Infection after a surgery can be dangerous and preventing them are a major concern especially in low and middle income countries.
To address the situation, the global organization, Lifebox, brought together researchers from Stanford University, Stanford, Calif., and Jimma University, Jimma, Ethiopia, in a collaboration to address the morbidity and mortality caused by surgical site infections in LMICs.
The Surgical Safety Checklist, created by Atul Gawande, MD, FACS, for the World Health Organization, provides the framework for Lifebox's evidence-based approach to improving surgical safety in LMICs, and for this checklist-based program called Clean Cut.
Clean Cut Improves Hygiene Standards
The research team initially implemented Clean Cut at a pilot site in Jimma, where they saw a 180 percent improvement in the use of appropriate hand hygiene prior to surgery, a 92 percent improvement in proper timing of prophylactic antibiotics, and an increase in the use of sterile indicators to confirm use of sterility of surgical instruments from 7 percent to 87 percent, among other noted improvements.
After effectively piloting Clean Cut, the research team is now at two hospitals in Addis Ababa, Ethiopia, with plans to adapt the process map for use in 10 other hospitals within the next year, at least one in each region of the country.
"Surgical site infections are an incredible cause of morbidity and mortality, especially in low resource settings, where you can have up to five times the amount of surgical infections after an operation," Dr. Forrester said.
"We already know basic infection prevention practices that can reduce risk, wherever you are in the world, if you use them effectively. So for Lifebox, this research wasn't aiming to reinvent infection prevention, it was about understanding how to implement existing best practices. The goal of Clean Cut was to develop a scalable program where we could improve basic infection prevention strategies."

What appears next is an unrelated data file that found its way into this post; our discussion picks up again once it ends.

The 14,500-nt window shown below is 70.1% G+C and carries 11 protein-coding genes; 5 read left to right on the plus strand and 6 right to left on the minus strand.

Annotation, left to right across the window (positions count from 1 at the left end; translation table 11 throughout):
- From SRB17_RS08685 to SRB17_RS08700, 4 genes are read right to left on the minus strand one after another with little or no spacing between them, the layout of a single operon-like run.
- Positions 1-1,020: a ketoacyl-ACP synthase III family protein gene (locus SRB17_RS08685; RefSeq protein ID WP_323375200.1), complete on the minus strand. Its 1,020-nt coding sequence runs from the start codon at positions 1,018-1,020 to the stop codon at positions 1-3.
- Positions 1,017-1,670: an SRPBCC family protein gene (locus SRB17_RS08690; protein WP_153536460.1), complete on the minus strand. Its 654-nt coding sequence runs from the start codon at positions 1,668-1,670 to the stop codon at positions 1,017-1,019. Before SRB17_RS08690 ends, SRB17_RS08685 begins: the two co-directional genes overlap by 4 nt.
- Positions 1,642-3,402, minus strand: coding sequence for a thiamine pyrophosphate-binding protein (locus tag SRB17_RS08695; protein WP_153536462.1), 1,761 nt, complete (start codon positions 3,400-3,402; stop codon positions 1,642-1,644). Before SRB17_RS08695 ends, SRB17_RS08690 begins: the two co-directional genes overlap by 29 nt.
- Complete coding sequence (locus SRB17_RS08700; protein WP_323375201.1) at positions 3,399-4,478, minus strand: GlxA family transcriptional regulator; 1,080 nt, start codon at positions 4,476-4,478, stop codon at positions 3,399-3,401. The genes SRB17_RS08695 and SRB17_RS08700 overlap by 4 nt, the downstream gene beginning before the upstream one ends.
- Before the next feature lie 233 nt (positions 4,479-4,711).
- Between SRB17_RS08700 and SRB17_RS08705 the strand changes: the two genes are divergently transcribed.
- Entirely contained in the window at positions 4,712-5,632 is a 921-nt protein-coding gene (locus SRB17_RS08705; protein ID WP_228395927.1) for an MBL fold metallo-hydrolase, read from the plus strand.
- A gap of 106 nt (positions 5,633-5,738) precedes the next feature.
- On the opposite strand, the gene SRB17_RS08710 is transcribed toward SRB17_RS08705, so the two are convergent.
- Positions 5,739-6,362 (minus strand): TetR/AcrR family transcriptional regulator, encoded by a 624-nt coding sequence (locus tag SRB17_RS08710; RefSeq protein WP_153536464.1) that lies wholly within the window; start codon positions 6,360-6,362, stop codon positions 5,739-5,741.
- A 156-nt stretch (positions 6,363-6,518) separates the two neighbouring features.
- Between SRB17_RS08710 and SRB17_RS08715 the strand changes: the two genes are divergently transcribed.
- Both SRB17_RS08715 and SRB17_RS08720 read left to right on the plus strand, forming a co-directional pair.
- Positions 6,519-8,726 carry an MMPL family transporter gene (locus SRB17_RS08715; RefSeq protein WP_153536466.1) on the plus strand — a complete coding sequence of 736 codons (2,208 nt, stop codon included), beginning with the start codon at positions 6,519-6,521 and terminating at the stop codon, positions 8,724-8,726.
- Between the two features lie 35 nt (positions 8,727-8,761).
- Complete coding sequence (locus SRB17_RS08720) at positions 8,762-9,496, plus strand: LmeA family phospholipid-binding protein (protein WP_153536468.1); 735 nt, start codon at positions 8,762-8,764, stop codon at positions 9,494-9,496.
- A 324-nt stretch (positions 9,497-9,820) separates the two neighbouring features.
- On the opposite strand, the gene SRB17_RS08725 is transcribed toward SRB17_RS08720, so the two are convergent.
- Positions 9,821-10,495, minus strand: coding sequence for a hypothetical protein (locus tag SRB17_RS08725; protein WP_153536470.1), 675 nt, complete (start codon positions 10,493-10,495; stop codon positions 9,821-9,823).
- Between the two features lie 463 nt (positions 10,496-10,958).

The Clean Cut checklist-based intervention includes the following infection prevention standards:
- Hand and surgical site decontamination
- Integrity of gowns, drapes, and gloves
- Instrument sterility
- Prophylactic antibiotic administration
- Surgical gauze tracking
- Checklist compliance
Two of the other standards are inherent to safe surgery, with focus on proper skin decontamination and maintenance of a sterile field through using intact and sterile gowns, drapes, and gloves. The last standard is compliance with the full checklist, which has been shown to improve communication and surgical safety.
The research team believes the program provides a model that can be successfully adapted for other low-resource settings. However, Dr. Forrester acknowledged there are certain challenges in changing a hospital's environment to successfully implement a checklist program.
He estimates that about a third of hospitals will readily try to pick up new changes, another third will need coaching and ongoing mentorship, and the final third will be more difficult to change current practices.
"Behavior change is really hard," Dr. Forrester said. "There are plenty of guidelines, but there is a gap in terms of how to actually implement them. The Clean Cut process maps can serve as a method and strategy for management and clinicians alike to be able to identify areas in their process where there is a problem, and be able to make changes around it."
The research team found that process mapping the steps involved in infection prevention and plotting solutions specific to each site results in higher compliance with antiseptic standards. "Simplifying these process maps into an adaptable tool could be a powerful means for improving safe surgery delivery in LMICs," the researchers concluded.